If you are social distancing rather than self-isolating then you can still go out for essential reasons like food shopping, exercise and medical care, as long as you follow the advice listed above and keep up to date with any changes to it.

Make sure you stay abreast of these developments, especially if you or a loved-one falls into one of the risk groups.

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If I have to go out, how can I do it safely?

If everyone continues to follow the official guidance as it's updated, the virus won't spread as quickly as it would if we all carried on with our normal lives without making any changes. That way, we can all help to limit the impact of coronavirus on the vulnerable people around us.

But, if and when you do go out - for example, for food shopping - you should do your best to keep a distance of at least two metres between yourself and other people. You should also make sure you continue to follow stringent hand-washing guidance, and be especially mindful to wash your hands with soap and warm water for at least 20 seconds when you get home.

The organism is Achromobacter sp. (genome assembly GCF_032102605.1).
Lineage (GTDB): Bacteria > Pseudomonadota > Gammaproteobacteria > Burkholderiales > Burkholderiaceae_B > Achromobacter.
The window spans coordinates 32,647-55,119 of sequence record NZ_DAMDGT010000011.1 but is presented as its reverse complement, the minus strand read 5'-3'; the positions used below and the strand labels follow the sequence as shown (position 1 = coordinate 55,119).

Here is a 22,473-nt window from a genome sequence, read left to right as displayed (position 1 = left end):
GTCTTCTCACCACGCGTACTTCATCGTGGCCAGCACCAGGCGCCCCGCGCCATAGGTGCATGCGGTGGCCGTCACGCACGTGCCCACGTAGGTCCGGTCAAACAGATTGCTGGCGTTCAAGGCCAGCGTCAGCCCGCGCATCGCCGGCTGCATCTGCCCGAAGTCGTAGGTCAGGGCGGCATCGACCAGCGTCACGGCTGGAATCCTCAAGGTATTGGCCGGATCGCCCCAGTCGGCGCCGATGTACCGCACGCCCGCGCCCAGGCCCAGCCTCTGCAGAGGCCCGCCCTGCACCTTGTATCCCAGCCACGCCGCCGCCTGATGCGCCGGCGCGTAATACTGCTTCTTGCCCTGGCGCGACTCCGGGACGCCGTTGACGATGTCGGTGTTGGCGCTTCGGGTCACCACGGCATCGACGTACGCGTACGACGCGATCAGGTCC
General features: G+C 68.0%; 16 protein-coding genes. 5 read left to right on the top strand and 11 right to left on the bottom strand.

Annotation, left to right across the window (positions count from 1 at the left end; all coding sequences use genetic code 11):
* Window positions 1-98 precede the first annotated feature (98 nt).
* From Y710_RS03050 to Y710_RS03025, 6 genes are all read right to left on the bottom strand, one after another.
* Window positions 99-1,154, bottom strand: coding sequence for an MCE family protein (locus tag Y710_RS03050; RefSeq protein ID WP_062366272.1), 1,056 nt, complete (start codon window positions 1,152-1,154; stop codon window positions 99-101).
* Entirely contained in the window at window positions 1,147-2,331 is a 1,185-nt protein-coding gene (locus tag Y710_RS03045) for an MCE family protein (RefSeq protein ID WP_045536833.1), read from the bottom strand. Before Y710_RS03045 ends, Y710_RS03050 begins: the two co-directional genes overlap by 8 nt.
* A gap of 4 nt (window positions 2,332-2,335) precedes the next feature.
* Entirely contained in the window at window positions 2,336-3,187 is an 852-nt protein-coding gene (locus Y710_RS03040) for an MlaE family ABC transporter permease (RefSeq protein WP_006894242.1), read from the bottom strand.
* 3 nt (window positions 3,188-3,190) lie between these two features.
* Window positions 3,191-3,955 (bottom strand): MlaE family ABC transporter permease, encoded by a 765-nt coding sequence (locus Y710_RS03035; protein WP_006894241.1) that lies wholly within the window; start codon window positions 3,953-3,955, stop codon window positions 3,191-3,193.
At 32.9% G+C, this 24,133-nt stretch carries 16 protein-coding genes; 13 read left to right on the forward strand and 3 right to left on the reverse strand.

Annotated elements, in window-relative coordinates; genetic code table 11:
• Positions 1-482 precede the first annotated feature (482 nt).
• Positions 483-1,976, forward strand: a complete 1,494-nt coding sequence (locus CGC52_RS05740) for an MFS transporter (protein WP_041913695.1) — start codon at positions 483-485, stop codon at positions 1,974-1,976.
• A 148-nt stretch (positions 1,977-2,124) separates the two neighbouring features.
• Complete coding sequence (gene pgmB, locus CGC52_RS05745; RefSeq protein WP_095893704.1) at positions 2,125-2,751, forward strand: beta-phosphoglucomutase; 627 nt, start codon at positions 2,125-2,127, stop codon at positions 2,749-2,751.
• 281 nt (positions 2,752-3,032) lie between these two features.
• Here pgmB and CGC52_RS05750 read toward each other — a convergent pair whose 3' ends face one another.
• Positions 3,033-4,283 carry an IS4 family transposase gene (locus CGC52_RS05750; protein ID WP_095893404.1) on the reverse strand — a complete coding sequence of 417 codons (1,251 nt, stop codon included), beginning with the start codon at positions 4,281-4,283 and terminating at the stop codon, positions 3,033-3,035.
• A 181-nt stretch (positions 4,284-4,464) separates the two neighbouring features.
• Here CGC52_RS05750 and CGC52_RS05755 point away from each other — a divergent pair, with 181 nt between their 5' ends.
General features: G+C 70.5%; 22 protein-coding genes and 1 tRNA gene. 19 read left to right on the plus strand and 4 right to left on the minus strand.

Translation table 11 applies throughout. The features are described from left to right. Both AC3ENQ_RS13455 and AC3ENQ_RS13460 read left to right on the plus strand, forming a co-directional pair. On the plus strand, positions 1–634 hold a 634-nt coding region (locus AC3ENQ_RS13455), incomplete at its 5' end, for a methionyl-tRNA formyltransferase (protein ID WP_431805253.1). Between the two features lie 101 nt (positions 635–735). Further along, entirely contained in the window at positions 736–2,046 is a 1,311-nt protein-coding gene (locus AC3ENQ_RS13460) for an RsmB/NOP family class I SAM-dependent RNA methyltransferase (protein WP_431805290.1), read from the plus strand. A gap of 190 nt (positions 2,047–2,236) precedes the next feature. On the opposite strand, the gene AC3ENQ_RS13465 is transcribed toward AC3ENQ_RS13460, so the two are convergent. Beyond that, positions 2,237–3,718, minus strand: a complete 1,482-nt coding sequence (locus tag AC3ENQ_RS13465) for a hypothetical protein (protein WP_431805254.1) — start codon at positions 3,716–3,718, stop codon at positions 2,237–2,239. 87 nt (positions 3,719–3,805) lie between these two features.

It's also a good idea to keep your home clean, and to regularly either wipe down or disinfect surfaces and objects that are touched often - door handles, taps, light switches and phones, for example - to minimise the risk of infection.

I'm in a risk group. Can I go out?

Being in a risk group means you're susceptible to being more unwell if you contract coronavirus. Remember that your individual circumstances and health status, as well as the risk category you fall under, bear an influence on your risk.

Everybody is advised to follow the social distancing measures recommended by officials. However, people who are in any of the risk groups are strongly advised to follow them and even to self-isolate if they feel it is necessary.

Social distancing if you're in an at-risk group

Things you can do safely include:

  • Going for a walk or walking the dog.

  • Outdoors exercise, like cycling or jogging, in areas that aren't busy.

  • Going for a drive.

  • Gardening.

Things you could do, although with caution, include: